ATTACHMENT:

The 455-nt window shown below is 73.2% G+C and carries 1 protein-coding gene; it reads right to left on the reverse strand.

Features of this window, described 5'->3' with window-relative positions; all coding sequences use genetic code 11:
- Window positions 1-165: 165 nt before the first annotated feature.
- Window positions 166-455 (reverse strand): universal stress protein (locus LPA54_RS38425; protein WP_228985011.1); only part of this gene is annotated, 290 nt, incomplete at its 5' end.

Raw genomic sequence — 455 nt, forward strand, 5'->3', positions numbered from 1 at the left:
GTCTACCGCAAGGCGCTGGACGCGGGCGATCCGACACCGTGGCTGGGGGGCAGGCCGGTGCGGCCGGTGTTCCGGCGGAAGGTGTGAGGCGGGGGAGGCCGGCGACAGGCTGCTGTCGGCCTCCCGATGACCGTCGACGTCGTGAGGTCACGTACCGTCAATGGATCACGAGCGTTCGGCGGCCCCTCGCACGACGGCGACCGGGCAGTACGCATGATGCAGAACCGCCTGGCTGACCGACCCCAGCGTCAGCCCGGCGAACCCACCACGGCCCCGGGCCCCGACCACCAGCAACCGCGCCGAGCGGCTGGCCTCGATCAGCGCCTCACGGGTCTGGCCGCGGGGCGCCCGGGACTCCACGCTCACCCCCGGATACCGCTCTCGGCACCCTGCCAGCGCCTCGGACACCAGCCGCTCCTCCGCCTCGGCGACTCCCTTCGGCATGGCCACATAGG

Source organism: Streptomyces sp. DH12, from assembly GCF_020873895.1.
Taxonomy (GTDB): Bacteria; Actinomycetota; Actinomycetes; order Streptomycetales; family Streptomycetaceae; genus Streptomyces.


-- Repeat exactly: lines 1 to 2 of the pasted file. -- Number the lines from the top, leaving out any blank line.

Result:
The 455-nt window shown below is 73.2% G+C and carries 1 protein-coding gene; it reads right to left on the reverse strand.

Features of this window, described 5'->3' with window-relative positions; all coding sequences use genetic code 11: